According to Hightower, “positive price action late last week appears to be setting a supportive tone in the corn market this morning despite a sharply higher dollar and sharply lower equities. Traders indicate that China demand and a lack of sellers in futures and cash markets are the main supportive factors.”

Aya Takada, writing in's Businessweek on May 25th says, “China, the second-largest corn consumer, has booked almost 1 million metric tons of imports from the U.S. and will probably buy more, the U.S. Grains Council said. That would be the biggest purchase in 14 years.”

Additional support is coming from the USDA Weekly Crop Progress Report. According to,“the USDA estimated U.S. corn 93% planted, ahead of 80% a year ago, and a 89% five-year average. USDA rated the corn crop as 5% very poor-poor, 24% fair, and 71% good/excellent.”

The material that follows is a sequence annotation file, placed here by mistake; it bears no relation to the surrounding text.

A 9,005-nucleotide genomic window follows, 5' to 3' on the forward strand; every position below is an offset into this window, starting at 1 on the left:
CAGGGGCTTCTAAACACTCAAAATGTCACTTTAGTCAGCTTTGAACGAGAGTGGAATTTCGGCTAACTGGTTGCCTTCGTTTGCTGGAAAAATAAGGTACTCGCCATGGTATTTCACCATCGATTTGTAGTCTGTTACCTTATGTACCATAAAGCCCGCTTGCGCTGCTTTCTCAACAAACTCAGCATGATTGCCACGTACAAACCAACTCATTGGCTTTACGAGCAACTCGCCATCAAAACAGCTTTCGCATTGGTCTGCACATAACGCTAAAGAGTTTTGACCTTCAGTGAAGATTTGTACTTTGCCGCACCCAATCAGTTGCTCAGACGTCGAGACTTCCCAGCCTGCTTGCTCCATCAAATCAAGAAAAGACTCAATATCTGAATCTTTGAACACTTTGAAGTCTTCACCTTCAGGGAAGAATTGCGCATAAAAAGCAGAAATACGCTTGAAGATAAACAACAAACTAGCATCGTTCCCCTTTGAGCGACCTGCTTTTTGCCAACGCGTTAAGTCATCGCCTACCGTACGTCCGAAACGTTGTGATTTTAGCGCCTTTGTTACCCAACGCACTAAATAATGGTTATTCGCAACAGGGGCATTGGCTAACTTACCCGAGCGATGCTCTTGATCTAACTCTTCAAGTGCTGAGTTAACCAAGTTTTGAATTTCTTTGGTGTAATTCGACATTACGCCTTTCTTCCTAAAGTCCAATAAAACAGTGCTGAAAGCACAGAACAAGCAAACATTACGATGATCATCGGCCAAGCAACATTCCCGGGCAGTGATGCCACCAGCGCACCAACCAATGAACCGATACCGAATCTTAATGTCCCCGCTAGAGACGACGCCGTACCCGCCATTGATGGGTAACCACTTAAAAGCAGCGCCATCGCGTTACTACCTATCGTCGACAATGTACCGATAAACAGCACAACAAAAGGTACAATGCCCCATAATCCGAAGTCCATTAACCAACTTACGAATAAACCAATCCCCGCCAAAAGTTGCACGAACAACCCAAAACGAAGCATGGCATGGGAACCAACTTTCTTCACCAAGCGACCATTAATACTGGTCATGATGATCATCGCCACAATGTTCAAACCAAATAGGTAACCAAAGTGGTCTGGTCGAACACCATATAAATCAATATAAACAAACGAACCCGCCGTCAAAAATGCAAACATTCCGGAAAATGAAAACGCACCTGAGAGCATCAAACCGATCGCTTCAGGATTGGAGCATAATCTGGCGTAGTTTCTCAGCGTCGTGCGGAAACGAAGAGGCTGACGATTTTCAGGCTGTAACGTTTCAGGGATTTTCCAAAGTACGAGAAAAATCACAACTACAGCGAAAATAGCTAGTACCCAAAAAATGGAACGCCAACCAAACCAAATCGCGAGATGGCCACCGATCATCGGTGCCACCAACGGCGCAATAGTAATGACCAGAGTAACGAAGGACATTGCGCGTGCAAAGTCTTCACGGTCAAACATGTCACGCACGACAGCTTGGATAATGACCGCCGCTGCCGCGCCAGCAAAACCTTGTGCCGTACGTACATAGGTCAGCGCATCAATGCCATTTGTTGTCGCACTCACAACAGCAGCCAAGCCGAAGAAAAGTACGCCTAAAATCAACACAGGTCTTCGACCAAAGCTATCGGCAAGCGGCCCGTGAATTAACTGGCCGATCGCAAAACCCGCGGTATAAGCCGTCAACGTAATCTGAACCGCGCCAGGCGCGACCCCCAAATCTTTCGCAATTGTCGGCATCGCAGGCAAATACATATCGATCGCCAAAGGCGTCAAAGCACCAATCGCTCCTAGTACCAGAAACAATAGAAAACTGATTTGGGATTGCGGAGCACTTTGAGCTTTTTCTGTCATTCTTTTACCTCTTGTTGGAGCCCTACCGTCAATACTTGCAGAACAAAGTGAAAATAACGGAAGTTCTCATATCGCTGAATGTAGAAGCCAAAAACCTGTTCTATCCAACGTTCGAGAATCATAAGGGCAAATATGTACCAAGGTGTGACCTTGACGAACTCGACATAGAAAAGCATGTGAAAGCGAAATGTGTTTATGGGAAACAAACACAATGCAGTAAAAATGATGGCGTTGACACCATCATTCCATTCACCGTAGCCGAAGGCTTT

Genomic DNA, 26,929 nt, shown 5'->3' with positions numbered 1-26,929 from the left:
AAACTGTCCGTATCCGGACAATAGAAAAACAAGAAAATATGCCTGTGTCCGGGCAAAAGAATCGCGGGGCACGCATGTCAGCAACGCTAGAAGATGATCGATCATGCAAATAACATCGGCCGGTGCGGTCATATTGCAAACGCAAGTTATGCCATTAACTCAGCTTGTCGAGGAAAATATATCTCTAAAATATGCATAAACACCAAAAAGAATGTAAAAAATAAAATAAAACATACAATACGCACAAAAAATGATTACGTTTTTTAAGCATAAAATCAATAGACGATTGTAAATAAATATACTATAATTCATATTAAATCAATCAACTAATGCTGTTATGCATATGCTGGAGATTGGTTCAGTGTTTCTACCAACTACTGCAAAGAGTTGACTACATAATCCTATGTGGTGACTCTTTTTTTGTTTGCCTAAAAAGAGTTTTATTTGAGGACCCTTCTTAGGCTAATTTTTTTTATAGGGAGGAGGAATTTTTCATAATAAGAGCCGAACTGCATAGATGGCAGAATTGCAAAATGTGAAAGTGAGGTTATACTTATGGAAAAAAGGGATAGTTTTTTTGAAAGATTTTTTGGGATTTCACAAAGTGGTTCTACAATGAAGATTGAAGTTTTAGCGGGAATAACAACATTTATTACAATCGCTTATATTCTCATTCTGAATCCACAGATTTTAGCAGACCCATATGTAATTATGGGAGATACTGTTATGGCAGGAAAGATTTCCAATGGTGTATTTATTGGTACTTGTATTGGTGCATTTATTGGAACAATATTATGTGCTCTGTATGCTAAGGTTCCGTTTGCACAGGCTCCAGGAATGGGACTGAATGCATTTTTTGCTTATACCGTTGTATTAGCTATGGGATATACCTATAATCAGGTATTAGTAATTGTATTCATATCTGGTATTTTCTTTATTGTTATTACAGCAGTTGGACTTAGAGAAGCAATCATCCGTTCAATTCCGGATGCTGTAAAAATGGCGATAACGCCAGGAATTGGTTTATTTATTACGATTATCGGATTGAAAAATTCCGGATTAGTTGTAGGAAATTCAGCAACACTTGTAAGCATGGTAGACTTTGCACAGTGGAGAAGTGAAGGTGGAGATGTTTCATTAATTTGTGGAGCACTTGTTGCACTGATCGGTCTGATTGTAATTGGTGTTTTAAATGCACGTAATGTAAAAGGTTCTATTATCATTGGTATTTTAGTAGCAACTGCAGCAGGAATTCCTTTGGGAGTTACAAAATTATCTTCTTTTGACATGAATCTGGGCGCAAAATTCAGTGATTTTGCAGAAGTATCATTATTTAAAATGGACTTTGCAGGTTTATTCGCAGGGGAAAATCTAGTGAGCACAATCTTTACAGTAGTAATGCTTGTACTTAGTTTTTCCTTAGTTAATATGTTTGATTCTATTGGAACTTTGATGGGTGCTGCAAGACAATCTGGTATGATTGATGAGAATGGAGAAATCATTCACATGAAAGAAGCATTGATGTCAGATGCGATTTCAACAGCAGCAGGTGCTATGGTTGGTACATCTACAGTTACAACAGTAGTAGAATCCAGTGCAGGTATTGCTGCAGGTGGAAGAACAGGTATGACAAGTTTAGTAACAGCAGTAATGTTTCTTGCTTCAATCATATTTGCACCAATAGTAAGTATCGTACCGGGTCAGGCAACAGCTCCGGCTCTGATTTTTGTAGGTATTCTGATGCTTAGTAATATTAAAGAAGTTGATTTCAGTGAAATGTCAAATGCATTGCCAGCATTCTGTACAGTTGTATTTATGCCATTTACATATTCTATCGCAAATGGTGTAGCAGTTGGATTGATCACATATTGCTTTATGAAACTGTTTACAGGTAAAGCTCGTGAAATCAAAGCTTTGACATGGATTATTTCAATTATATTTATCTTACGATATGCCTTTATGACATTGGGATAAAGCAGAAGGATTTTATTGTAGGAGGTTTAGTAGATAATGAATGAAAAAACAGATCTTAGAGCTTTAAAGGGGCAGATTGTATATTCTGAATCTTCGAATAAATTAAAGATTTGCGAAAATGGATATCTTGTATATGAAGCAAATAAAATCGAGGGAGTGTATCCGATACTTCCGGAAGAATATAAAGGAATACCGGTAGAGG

Hightower cites the weather as an additional supportive factor. “Weather got mostly dry and warmer over the course of the weekend in the US. Hot weather is forecast across the region for at least the first half of this week with scattered mostly light showers in most of the area over this period.” This outlook is viewed as supportive by most traders.

So what should we expect going forward? According to Jason Simpkins, Managing Editor of Money Morning, “corn prices have slumped some 24% since January and more than 50% since hitting a record high $7.65 a bushel in June 2008. Now they are being further threatened by potentially the largest corn harvest in history.” Whilst high export potential and a stronger dollar may help to sustain prices in the coming months, the combination of the European debt crisis and the possibility of a bumper crop should exert downward pressure. Expect to see prices steady or slightly down in the coming months.
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